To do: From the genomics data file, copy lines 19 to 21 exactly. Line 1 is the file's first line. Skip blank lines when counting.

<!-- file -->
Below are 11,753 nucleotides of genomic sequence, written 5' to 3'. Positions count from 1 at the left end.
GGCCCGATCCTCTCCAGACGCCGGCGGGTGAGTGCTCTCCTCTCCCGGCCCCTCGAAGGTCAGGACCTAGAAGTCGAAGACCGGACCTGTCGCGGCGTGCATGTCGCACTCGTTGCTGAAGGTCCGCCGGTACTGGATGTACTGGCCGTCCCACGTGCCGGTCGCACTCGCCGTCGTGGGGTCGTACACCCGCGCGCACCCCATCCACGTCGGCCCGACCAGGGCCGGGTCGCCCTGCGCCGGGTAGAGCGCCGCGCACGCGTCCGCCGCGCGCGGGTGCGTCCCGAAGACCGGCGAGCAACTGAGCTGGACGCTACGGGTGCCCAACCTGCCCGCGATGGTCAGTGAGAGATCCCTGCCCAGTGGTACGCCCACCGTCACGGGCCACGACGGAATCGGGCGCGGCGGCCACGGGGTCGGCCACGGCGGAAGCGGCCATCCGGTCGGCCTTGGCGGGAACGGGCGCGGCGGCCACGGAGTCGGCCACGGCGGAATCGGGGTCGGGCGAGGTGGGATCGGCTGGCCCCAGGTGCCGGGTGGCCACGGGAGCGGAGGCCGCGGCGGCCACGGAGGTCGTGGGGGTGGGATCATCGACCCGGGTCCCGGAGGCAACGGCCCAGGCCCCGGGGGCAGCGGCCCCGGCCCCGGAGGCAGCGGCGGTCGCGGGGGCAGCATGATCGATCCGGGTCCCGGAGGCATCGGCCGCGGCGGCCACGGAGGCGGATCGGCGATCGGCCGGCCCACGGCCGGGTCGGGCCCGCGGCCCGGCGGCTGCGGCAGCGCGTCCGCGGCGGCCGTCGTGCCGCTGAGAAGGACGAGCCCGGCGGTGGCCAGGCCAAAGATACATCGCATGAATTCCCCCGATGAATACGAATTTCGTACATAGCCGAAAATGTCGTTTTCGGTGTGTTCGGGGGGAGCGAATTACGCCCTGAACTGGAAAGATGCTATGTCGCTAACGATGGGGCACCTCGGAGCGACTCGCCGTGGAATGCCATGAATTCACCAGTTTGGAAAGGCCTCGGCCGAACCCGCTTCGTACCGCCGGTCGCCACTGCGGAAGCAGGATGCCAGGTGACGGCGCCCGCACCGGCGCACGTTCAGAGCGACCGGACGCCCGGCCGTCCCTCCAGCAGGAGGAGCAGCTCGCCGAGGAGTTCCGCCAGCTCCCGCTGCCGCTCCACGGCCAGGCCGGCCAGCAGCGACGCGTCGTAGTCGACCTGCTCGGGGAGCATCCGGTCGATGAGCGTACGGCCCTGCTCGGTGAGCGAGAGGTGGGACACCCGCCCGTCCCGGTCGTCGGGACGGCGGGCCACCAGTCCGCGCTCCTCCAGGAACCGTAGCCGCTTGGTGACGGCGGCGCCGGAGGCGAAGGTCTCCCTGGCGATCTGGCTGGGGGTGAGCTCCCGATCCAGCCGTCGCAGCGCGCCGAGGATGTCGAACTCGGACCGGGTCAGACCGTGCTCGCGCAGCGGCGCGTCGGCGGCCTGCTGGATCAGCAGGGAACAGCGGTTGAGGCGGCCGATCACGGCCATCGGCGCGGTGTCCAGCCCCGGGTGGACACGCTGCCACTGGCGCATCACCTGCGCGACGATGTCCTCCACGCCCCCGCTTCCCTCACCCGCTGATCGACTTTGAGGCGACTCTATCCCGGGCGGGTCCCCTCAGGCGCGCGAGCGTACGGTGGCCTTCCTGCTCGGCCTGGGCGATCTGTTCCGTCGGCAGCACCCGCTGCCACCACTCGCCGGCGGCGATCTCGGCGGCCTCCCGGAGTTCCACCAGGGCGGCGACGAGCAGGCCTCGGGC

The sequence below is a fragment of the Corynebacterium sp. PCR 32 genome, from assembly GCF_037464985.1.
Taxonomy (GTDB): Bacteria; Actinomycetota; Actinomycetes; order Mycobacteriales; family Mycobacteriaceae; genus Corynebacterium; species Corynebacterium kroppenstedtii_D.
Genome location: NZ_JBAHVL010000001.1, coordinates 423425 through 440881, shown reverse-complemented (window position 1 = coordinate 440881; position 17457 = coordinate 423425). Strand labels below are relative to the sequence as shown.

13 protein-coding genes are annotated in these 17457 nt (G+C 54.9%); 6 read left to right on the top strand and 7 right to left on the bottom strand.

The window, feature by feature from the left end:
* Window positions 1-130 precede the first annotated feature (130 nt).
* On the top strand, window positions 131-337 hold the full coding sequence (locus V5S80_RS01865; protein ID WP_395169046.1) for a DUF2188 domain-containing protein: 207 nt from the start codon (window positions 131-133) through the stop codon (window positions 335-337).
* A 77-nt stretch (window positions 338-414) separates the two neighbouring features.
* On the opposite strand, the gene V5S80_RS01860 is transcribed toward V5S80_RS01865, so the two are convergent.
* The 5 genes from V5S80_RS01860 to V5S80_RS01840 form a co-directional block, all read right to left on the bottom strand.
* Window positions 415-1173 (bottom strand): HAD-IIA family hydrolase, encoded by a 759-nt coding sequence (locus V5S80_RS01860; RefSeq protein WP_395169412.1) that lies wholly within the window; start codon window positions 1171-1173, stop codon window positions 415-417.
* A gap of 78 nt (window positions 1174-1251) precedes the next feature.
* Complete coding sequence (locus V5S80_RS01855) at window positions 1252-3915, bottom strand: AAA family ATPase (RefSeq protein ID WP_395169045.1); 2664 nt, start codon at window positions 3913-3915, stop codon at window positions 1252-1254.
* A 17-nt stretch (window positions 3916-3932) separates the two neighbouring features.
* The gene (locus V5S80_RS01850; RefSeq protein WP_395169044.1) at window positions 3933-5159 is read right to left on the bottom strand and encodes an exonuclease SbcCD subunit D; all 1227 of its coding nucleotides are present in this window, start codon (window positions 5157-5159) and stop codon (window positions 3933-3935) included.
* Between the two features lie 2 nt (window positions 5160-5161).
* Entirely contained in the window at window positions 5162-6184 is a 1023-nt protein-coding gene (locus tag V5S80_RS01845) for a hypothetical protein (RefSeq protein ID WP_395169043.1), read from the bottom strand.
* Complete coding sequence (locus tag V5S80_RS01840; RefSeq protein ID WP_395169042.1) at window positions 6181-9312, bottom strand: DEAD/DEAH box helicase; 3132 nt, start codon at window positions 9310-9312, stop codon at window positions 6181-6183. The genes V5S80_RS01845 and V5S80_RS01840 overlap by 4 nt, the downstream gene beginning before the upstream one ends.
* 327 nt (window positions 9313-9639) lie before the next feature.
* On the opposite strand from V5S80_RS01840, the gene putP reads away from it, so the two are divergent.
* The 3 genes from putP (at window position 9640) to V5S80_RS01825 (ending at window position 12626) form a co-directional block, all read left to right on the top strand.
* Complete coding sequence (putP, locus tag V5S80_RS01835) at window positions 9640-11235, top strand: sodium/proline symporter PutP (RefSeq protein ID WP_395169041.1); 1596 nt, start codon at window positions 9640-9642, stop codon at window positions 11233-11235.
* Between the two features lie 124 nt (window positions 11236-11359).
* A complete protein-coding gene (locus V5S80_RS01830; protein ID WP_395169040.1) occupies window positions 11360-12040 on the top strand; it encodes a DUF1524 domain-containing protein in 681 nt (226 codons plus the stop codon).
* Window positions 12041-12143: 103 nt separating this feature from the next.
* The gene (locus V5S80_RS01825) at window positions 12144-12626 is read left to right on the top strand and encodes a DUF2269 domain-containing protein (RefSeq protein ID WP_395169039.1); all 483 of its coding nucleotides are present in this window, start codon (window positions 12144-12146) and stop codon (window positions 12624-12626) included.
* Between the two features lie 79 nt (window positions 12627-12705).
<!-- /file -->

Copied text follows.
* Entirely contained in the window at window positions 5162-6184 is a 1023-nt protein-coding gene (locus tag V5S80_RS01845) for a hypothetical protein (RefSeq protein ID WP_395169043.1), read from the bottom strand.
* Complete coding sequence (locus tag V5S80_RS01840; RefSeq protein ID WP_395169042.1) at window positions 6181-9312, bottom strand: DEAD/DEAH box helicase; 3132 nt, start codon at window positions 9310-9312, stop codon at window positions 6181-6183. The genes V5S80_RS01845 and V5S80_RS01840 overlap by 4 nt, the downstream gene beginning before the upstream one ends.
* 327 nt (window positions 9313-9639) lie before the next feature.